The Plot: A team of earthy hairdressers, poised models and harried management are preparing for a regional hairdressing competition. There’s more drama in the unwelcome presence of a corpse. Rene (Darrell D’Silva) finds out that his business partner has been scalped at the most awkward of times. Suspicion is cast among the hairdressers including the mouthy Cleve (Clare Perkins), model Angie (Lilit Lesser) and the deceased’s partner, drama queen Angel (Luke Pasqualino). They’ll have to come together to figure it out, but they’re too busy bickering…
The Verdict: ‘Dedicated to the hairdressers of the world’ is how the end credits of Medusa Deluxe draws to a close. Writer/director Thomas Hardiman would know of course. His Irish mother is a hairdresser and he grew up in salons, reading Vogue magazine and hearing idle chit-chat while the hairdressing took place. He’s now snipped together a different type of work – his own first feature. It’s an ambitious one at that. Medusa Deluxe is shot entirely in one fluid take and set amongst the hairdressing community as it prepares for a hairdressing competition. Mixed in with that is a murder mystery with lashings of backstage backbiting and rivalry, where personalities are as large and extravagant as the hairstyles. The finger of blame – or should that be scissors – is pointed at a rogues gallery of heightened characters at a tense moment in their lives.
That makes it all sound intriguing and the kind of film that one should rush out to see for its latent camp value. Maybe at one point there was a film here that had all of those elements blended together into an enjoyable 100 minutes of an insider telling a tall tale. Unfortunately, Medusa Deluxe is not that film. After an amusing start, which segues from a logo into a stylish animation and then straight into the hairdressing room, the first act does the narrative heavy lifting and very much shoulders the film. Characters and their motivations are introduced, as one would expect, but then Hardiman doesn’t know what to do with them for the next two acts. Setting up the colourful characters and their confined environment is all well and good, but something needs to come out of that too. The rest of the film is very much aimless, drifting around with the camera as it moves between rooms and corridors. Beyond the offscreen murder, little else happens for the first hour.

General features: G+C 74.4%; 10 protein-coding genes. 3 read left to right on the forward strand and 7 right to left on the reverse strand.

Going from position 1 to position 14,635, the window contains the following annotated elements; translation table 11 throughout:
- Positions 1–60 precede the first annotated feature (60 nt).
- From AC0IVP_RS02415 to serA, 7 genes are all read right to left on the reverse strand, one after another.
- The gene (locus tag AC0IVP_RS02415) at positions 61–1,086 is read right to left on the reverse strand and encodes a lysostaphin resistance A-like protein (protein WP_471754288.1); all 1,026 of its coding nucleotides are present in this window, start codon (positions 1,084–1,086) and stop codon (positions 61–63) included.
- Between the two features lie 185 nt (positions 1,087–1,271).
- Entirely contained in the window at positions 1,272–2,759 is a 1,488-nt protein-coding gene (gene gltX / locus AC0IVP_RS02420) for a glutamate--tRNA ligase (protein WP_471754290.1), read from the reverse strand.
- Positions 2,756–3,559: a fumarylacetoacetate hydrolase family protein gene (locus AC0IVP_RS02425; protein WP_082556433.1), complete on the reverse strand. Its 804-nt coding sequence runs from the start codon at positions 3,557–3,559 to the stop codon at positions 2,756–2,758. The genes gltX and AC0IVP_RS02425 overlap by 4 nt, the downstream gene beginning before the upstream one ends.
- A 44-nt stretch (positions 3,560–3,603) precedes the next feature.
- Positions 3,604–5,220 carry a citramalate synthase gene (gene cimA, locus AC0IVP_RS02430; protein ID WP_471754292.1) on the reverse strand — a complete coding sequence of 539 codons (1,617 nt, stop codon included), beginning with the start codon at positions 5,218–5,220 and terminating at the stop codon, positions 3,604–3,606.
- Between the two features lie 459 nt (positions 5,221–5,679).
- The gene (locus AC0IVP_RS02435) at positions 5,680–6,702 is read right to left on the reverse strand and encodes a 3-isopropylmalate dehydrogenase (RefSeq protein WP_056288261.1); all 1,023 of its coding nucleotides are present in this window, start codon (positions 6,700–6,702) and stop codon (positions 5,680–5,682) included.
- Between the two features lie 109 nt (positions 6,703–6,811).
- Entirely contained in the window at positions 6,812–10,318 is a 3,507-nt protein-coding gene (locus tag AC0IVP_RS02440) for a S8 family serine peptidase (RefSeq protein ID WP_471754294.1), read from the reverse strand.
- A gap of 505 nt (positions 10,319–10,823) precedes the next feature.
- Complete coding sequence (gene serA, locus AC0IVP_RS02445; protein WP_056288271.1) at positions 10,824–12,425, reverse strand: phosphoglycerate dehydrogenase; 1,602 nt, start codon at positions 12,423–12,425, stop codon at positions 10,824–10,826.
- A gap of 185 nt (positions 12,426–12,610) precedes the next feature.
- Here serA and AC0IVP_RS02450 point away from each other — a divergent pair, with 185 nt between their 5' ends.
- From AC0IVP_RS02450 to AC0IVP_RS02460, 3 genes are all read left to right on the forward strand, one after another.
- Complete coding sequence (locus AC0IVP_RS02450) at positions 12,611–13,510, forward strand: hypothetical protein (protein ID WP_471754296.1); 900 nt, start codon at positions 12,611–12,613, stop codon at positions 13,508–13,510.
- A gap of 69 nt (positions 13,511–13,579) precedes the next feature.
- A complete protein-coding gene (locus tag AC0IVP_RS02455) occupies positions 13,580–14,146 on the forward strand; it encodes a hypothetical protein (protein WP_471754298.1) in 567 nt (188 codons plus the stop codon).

It’s evident that this is a film in search of a script, with a lot of the performances coming across as improvised. It’s so loosely structured and lacking narrative momentum that one could go out for a haircut for a few minutes and not miss anything important. It’s not so much a whodunit but a whybother. If Hardiman was using the tried-and-tested format of the whodunit (having something of a moment in its revival) to get audiences interested, then he hasn’t really delivered on that front. He appears to be as less interested in who the murderer is as the characters. The result is a film that never really comes to life in the way that it should, ending abruptly and leaving plot threads hanging in the air before branching off into a puzzling Mamma Mia-style end sequence that doesn’t have anything to do with the rest of the film. Robbie Ryan’s luminous cinematography does at least give the film a certain visual aesthetic, enlivening the interiors and staging while unintentionally highlighting the variable performances.
It’s pretty to look at but Medusa Deluxe is a clear case of style over substance, going about it in a clumsy and unconvincing manner. It snips away at whatever good idea was there to begin with, resulting in a bad hair day that won’t make the customer happy.